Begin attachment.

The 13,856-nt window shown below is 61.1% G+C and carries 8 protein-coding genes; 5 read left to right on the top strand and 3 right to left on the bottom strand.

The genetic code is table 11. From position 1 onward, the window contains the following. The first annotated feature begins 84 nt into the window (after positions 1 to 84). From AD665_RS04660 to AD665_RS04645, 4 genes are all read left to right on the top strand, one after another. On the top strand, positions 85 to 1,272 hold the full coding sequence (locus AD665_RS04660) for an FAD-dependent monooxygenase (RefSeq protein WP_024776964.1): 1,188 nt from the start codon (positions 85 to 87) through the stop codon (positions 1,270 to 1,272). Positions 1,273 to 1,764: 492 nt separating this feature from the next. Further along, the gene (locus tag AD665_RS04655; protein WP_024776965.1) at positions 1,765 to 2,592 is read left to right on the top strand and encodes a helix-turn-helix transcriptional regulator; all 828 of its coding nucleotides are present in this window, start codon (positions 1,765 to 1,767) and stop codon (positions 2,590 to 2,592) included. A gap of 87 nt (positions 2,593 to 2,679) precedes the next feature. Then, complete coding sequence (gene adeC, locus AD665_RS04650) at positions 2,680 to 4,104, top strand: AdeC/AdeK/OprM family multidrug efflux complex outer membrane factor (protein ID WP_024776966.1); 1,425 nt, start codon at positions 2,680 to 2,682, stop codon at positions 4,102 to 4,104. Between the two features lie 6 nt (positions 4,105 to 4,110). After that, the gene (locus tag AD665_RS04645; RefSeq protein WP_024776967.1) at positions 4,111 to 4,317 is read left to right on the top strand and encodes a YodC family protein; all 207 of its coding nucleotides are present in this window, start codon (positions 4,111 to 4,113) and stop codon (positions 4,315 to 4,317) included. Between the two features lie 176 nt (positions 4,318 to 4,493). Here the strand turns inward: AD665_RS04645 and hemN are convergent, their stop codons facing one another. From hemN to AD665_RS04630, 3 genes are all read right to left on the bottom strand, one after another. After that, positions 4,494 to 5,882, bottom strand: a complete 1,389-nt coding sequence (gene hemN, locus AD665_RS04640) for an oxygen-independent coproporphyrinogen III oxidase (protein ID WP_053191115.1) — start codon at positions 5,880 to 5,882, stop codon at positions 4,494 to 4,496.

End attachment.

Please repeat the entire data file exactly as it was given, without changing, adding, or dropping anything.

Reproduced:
The 13,856-nt window shown below is 61.1% G+C and carries 8 protein-coding genes; 5 read left to right on the top strand and 3 right to left on the bottom strand.

The genetic code is table 11. From position 1 onward, the window contains the following. The first annotated feature begins 84 nt into the window (after positions 1 to 84). From AD665_RS04660 to AD665_RS04645, 4 genes are all read left to right on the top strand, one after another. On the top strand, positions 85 to 1,272 hold the full coding sequence (locus AD665_RS04660) for an FAD-dependent monooxygenase (RefSeq protein WP_024776964.1): 1,188 nt from the start codon (positions 85 to 87) through the stop codon (positions 1,270 to 1,272). Positions 1,273 to 1,764: 492 nt separating this feature from the next. Further along, the gene (locus tag AD665_RS04655; protein WP_024776965.1) at positions 1,765 to 2,592 is read left to right on the top strand and encodes a helix-turn-helix transcriptional regulator; all 828 of its coding nucleotides are present in this window, start codon (positions 1,765 to 1,767) and stop codon (positions 2,590 to 2,592) included. A gap of 87 nt (positions 2,593 to 2,679) precedes the next feature. Then, complete coding sequence (gene adeC, locus AD665_RS04650) at positions 2,680 to 4,104, top strand: AdeC/AdeK/OprM family multidrug efflux complex outer membrane factor (protein ID WP_024776966.1); 1,425 nt, start codon at positions 2,680 to 2,682, stop codon at positions 4,102 to 4,104. Between the two features lie 6 nt (positions 4,105 to 4,110). After that, the gene (locus tag AD665_RS04645; RefSeq protein WP_024776967.1) at positions 4,111 to 4,317 is read left to right on the top strand and encodes a YodC family protein; all 207 of its coding nucleotides are present in this window, start codon (positions 4,111 to 4,113) and stop codon (positions 4,315 to 4,317) included. Between the two features lie 176 nt (positions 4,318 to 4,493). Here the strand turns inward: AD665_RS04645 and hemN are convergent, their stop codons facing one another. From hemN to AD665_RS04630, 3 genes are all read right to left on the bottom strand, one after another. After that, positions 4,494 to 5,882, bottom strand: a complete 1,389-nt coding sequence (gene hemN, locus AD665_RS04640) for an oxygen-independent coproporphyrinogen III oxidase (protein ID WP_053191115.1) — start codon at positions 5,880 to 5,882, stop codon at positions 4,494 to 4,496.